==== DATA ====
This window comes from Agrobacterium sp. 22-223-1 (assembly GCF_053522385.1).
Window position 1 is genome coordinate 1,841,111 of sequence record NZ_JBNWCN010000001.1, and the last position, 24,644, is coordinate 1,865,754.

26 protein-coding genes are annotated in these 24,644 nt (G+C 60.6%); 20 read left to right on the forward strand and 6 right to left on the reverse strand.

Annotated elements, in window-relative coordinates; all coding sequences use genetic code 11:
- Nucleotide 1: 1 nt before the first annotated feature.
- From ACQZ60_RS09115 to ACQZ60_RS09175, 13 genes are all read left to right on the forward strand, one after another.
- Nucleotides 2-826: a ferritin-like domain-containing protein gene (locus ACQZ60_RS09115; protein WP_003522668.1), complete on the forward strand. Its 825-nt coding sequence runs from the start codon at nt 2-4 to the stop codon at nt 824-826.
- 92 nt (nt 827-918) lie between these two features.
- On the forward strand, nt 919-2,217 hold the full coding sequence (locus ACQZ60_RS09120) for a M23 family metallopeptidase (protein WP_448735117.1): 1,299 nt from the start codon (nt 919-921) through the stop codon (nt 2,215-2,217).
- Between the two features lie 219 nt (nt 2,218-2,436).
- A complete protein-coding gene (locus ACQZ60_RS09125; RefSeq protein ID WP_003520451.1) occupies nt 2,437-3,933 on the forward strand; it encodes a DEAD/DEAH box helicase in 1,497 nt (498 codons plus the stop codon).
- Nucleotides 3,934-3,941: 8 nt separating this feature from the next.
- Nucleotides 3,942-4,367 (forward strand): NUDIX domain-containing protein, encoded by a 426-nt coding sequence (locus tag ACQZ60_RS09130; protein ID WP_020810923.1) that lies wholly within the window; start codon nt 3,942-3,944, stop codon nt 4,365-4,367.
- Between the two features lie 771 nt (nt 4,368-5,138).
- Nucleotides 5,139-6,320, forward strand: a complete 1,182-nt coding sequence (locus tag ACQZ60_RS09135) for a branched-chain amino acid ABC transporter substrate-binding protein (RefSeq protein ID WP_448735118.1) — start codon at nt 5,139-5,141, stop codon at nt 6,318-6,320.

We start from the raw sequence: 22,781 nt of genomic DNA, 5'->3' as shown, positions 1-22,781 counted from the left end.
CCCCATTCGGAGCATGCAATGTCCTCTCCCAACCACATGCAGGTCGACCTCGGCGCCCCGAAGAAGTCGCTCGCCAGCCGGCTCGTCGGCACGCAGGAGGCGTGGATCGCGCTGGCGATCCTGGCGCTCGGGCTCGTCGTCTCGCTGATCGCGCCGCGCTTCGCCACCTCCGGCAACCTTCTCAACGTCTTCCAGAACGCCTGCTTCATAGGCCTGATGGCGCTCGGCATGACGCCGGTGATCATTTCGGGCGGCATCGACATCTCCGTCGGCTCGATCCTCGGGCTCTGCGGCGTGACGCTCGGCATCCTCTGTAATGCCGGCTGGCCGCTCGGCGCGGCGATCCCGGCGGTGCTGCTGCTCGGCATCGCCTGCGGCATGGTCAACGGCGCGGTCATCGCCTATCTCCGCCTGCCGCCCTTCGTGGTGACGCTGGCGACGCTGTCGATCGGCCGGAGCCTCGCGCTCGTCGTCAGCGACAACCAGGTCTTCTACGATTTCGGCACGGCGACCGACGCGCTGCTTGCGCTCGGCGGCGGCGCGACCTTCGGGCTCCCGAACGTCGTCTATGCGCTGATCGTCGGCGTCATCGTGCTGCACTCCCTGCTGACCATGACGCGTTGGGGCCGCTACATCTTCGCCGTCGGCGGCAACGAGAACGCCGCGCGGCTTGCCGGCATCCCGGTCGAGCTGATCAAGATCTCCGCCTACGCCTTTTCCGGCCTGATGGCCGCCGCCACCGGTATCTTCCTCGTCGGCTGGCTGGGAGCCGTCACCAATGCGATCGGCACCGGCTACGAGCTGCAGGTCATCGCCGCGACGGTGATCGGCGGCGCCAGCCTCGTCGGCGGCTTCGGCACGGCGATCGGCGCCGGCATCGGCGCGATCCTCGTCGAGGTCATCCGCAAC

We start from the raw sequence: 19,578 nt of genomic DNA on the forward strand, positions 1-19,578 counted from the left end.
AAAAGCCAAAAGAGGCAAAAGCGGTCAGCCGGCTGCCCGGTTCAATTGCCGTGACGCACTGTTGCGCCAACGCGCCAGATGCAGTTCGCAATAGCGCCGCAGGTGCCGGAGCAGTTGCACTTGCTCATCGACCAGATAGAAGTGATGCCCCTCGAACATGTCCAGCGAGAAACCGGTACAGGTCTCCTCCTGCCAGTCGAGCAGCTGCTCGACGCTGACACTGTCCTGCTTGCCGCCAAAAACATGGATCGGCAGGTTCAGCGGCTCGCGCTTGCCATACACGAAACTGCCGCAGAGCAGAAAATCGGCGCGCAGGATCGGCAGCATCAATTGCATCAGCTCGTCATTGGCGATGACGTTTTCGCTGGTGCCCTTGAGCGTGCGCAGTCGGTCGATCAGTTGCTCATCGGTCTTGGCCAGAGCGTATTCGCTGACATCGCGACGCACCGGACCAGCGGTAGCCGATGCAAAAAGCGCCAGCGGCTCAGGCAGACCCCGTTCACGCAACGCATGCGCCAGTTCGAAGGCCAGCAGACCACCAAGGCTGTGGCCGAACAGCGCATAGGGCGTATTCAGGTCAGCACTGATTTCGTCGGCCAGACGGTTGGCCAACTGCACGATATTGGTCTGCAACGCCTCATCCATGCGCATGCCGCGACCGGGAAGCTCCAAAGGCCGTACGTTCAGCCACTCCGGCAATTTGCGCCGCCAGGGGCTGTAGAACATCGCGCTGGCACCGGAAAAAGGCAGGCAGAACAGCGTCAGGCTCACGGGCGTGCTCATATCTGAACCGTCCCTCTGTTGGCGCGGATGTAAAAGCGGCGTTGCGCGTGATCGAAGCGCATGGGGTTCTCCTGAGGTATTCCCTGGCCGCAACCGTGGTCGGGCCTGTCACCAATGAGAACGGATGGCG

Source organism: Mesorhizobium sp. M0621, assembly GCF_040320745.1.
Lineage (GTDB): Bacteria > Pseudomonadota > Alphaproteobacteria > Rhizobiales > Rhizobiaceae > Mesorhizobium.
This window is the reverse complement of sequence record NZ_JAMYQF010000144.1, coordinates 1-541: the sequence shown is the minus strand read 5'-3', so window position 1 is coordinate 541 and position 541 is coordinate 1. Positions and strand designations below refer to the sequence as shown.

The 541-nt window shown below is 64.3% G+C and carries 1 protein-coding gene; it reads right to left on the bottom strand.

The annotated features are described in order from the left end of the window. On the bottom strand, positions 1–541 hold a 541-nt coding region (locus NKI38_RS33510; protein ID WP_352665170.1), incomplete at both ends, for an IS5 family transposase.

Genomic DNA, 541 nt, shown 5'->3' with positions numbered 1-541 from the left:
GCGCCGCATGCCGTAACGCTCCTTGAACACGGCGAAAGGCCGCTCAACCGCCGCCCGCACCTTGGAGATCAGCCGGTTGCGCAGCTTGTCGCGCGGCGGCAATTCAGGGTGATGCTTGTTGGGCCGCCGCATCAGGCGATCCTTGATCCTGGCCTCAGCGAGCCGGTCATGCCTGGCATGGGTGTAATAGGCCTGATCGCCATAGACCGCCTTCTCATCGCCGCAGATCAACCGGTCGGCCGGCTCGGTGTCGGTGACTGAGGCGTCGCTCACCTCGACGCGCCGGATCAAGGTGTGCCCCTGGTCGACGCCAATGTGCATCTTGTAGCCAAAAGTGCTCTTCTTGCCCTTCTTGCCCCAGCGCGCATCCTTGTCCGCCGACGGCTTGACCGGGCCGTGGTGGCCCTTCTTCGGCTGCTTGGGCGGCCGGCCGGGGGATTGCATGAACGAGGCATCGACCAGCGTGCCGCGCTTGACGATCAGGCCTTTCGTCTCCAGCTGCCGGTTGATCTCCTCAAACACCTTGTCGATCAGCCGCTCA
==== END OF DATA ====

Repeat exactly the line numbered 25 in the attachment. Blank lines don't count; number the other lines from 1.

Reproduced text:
Genomic DNA, 541 nt, shown 5'->3' with positions numbered 1-541 from the left: